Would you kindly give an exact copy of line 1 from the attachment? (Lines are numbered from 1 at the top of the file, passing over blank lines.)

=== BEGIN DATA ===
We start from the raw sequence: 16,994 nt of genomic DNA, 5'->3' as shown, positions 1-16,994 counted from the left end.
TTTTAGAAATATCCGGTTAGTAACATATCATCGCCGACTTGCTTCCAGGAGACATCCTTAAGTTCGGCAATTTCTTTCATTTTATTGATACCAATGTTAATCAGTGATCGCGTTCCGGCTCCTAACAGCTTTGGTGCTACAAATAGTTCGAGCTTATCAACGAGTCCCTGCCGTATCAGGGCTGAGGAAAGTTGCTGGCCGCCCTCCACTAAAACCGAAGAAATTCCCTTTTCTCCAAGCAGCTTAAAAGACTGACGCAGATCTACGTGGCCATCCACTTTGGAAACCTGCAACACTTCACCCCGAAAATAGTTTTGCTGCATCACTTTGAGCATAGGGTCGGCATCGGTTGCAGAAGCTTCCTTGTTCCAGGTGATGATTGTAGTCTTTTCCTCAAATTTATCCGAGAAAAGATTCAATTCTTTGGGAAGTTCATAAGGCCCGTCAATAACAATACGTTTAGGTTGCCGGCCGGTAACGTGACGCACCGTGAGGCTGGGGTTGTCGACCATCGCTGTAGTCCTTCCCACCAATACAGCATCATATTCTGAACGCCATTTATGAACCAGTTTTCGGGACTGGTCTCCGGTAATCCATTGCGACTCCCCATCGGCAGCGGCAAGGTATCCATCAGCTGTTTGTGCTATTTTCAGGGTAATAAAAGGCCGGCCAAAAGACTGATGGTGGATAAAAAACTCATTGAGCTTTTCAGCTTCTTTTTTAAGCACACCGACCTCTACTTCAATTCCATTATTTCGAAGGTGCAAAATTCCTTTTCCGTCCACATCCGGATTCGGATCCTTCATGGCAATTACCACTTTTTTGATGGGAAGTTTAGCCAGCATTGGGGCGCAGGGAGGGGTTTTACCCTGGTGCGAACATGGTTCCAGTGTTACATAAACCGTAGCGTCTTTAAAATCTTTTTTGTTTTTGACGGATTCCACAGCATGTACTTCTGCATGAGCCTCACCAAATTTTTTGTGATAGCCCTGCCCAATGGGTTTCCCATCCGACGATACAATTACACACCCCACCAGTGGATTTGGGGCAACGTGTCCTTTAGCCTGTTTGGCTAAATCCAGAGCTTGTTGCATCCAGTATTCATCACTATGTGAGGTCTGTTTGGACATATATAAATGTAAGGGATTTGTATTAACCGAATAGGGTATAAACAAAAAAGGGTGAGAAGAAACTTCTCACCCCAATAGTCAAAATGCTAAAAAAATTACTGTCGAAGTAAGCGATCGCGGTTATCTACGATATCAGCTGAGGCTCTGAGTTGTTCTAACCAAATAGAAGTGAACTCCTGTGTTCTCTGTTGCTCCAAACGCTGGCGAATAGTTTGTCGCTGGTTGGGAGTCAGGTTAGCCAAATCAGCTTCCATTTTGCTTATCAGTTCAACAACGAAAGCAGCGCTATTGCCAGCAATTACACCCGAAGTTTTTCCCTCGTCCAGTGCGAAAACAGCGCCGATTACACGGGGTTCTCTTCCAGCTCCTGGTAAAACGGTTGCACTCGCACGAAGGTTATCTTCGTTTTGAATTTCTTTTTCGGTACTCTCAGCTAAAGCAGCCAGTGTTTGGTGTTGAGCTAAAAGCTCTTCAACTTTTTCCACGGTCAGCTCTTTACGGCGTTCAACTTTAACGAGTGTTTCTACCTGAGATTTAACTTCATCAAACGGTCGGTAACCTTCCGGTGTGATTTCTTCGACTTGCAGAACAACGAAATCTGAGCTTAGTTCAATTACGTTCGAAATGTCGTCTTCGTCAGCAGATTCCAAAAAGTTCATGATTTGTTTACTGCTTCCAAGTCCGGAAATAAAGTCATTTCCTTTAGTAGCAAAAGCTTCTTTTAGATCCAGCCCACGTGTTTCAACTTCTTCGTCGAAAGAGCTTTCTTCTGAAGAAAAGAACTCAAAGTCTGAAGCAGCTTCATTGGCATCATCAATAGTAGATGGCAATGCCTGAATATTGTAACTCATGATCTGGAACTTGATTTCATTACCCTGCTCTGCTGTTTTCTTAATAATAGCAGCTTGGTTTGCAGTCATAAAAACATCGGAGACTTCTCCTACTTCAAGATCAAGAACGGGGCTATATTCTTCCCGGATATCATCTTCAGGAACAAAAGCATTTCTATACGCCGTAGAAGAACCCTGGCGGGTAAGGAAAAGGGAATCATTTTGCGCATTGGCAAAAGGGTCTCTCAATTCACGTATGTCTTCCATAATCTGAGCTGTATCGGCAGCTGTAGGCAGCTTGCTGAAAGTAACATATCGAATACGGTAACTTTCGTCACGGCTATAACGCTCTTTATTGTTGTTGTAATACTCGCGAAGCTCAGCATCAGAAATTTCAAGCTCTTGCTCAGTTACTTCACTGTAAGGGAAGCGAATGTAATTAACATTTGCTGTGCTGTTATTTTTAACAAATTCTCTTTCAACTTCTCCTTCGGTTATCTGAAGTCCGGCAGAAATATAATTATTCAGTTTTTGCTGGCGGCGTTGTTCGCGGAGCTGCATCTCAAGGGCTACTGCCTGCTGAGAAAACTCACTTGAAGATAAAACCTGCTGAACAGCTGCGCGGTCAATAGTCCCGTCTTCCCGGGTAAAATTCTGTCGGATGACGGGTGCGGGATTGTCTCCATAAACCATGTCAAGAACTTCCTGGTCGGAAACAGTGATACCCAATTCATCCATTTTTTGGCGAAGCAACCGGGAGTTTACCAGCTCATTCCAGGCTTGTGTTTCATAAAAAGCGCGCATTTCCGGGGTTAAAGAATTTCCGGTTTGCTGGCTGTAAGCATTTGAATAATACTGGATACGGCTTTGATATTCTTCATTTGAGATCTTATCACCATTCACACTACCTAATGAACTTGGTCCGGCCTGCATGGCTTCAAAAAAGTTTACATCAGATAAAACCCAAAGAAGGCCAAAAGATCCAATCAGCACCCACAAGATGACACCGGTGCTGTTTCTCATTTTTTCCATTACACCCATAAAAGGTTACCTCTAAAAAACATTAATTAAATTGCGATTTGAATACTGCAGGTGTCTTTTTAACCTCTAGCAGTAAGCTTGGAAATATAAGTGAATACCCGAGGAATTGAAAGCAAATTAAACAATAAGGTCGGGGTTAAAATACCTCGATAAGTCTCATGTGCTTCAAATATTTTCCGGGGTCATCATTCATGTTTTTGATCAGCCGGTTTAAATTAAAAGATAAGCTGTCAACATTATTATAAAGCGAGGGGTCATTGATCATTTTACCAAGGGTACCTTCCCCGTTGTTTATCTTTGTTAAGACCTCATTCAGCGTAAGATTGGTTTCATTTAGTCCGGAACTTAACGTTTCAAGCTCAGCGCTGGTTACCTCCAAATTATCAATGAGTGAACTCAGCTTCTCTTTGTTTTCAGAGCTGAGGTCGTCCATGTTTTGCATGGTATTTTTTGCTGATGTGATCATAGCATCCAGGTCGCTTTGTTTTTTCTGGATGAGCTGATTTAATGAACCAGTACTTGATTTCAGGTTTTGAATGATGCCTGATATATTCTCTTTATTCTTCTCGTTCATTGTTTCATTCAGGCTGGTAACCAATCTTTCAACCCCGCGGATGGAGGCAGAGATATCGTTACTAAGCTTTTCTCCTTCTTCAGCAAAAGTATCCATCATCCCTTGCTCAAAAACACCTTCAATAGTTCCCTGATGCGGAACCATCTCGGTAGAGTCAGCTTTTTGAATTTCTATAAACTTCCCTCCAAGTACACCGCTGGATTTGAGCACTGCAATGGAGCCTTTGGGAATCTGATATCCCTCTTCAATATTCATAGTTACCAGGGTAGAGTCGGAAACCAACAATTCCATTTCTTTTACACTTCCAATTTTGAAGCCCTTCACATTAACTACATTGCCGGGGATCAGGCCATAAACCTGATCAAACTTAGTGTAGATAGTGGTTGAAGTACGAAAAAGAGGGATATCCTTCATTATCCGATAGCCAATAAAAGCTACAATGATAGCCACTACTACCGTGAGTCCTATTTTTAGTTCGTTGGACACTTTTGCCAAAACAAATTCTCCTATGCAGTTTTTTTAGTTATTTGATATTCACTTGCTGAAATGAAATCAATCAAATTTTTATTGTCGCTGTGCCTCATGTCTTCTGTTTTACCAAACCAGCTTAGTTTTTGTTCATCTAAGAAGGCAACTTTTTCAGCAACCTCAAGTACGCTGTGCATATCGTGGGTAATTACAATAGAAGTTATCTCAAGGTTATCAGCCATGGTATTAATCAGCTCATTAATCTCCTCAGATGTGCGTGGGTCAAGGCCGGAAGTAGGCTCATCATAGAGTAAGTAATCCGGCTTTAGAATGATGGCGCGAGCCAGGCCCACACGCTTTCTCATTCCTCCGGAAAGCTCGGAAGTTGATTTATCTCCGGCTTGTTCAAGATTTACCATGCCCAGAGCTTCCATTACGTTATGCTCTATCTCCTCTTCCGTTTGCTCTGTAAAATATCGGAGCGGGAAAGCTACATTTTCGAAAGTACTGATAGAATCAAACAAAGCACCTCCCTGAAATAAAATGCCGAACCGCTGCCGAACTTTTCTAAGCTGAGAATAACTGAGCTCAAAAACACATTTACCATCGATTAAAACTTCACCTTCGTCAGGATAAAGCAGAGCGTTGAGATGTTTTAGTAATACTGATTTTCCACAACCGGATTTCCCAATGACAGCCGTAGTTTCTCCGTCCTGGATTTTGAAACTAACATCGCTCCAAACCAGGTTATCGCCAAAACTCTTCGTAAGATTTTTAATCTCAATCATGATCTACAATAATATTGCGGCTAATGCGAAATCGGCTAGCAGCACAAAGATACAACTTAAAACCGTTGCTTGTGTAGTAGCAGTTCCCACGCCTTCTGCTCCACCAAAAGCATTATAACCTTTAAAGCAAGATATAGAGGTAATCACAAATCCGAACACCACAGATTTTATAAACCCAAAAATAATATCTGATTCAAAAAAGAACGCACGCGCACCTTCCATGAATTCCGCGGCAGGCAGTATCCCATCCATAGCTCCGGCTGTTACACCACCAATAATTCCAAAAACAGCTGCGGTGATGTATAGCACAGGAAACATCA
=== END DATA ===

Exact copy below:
We start from the raw sequence: 16,994 nt of genomic DNA, 5'->3' as shown, positions 1-16,994 counted from the left end.